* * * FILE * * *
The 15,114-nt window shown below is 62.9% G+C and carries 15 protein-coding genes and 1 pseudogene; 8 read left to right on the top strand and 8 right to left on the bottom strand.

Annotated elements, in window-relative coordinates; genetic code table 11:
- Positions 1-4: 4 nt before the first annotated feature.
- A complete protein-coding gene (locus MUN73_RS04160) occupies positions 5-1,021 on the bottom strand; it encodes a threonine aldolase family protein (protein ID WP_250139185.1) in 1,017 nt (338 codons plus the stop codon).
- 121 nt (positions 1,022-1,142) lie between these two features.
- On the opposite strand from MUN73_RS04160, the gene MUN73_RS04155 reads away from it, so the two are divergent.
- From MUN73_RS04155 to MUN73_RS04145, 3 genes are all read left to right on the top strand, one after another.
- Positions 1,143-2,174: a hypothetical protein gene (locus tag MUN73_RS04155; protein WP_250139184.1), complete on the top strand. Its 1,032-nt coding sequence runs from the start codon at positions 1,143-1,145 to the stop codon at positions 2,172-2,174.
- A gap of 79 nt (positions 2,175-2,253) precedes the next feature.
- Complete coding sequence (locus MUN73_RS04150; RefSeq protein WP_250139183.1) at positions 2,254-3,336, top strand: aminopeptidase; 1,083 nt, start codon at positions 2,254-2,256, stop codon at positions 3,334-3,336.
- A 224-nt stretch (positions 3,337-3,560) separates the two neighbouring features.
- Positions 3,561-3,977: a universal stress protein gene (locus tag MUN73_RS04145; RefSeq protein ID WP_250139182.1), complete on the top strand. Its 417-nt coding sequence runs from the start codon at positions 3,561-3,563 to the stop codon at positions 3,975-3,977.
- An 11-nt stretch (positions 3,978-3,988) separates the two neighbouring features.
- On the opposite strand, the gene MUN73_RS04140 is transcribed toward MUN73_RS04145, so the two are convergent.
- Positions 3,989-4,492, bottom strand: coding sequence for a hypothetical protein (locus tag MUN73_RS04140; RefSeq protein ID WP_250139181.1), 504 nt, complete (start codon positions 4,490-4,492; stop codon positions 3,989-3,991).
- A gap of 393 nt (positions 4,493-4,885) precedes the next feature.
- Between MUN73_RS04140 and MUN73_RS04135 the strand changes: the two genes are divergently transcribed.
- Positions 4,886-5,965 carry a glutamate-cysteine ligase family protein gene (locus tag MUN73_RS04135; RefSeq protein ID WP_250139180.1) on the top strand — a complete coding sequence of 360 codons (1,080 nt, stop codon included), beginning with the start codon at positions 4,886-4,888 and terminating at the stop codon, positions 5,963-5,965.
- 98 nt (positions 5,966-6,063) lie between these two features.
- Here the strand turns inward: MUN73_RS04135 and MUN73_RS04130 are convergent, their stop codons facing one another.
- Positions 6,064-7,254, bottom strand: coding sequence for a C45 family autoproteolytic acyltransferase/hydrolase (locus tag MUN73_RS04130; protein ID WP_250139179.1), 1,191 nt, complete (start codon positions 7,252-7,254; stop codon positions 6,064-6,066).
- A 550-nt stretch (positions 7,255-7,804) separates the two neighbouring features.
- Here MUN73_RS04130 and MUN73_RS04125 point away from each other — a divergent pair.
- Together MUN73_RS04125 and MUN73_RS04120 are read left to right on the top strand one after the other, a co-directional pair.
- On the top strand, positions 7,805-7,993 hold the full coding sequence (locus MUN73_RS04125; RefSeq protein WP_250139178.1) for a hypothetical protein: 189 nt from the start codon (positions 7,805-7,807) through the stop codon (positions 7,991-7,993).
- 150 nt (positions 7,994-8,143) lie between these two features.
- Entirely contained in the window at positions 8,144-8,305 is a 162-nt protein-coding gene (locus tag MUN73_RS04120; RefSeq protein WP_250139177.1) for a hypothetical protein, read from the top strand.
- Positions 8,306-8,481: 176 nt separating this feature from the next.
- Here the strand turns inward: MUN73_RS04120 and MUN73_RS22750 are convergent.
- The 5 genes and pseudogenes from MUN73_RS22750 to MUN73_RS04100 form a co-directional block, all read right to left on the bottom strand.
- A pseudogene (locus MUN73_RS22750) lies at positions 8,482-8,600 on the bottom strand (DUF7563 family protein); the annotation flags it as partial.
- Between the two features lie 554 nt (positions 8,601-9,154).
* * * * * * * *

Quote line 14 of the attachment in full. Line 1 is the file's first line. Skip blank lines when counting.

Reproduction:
- On the opposite strand, the gene MUN73_RS04140 is transcribed toward MUN73_RS04145, so the two are convergent.